In a Texas case out of the Houston Court of Appeals in 2016, a will had given a certain piece of land to several of the decedent’s children share and share alike. The will appointed one of the children as the executor of the estate.
The executor sold the property to himself instead of giving it to all the children. The other siblings were not happy and one of them asked the court to void the deed and to remove the executor for his actions. The court did remove the executor and voided the deed. The executor appealed.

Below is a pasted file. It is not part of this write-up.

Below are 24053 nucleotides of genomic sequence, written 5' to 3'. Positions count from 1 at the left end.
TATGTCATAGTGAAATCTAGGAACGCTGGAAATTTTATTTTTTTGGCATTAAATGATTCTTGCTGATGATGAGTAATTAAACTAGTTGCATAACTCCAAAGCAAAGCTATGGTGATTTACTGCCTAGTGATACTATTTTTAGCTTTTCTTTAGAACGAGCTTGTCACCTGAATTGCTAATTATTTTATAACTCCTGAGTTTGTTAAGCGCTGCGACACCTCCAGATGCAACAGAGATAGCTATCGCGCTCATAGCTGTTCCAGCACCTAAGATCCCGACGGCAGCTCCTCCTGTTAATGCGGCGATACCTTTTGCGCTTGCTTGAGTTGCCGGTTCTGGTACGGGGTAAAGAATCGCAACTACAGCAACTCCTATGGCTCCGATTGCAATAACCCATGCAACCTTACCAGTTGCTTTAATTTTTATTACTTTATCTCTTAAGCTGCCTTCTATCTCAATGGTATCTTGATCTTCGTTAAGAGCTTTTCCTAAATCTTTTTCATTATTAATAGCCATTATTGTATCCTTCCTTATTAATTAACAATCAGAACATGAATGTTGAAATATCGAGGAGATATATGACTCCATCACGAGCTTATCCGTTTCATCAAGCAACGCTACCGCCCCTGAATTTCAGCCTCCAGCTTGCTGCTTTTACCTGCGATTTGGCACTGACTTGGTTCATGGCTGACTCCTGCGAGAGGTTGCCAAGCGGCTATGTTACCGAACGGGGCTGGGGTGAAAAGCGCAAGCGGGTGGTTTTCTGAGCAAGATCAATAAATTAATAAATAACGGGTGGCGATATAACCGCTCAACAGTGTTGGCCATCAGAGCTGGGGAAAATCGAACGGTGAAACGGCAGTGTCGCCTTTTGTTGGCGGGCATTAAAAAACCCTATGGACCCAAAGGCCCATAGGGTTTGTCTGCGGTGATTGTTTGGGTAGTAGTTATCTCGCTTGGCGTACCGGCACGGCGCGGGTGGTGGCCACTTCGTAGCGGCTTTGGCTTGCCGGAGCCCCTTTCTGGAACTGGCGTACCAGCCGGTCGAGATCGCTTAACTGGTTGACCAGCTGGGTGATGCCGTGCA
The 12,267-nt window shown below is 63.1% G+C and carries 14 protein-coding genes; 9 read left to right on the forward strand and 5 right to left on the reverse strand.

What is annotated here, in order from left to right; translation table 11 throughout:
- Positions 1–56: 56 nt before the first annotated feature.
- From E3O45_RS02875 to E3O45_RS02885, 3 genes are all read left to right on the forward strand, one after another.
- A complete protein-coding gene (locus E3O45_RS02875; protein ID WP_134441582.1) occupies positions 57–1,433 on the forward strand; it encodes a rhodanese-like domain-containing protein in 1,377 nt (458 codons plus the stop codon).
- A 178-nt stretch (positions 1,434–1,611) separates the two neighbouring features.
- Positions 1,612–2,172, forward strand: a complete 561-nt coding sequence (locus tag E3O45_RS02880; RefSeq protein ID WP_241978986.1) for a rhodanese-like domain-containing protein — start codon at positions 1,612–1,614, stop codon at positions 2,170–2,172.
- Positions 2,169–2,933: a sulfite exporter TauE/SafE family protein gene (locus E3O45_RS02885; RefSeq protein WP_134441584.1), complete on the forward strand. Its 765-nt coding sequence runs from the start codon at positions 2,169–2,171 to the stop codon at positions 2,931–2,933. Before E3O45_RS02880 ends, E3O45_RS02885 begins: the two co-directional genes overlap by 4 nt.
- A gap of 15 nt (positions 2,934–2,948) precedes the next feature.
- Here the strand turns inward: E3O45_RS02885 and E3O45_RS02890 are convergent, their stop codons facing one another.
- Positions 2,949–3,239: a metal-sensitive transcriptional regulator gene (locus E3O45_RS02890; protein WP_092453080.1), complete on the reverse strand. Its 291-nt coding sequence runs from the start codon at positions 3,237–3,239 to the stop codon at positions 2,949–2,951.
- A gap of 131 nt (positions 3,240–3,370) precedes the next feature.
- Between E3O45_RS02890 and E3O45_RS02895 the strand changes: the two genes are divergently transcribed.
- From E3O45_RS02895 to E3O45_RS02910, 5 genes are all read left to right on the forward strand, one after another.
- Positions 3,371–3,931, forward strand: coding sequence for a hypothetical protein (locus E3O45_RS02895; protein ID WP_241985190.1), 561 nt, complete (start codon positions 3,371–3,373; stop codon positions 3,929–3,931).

The executor told the appeals court that the will had a provision that the executor could “sell, manage, and dispose” of the property in the estate. Relying on this provision in the will, the executor said that he had the power under the will to sell the property to himself.
Can an executor sell property to himself
The Court of Appeals was not impressed with the executor’s argument. The court held that the Texas Estates Code did not allow the executor to sell the property to himself unless it was authorized by the will. §356.651, §356.652 and §356.655. They held that the use of the words “sell, manage, and dispose” were not a sufficient authorization for him to deed the property to himself. They upheld the trial court’s ruling that the deed was void and that the executor be removed.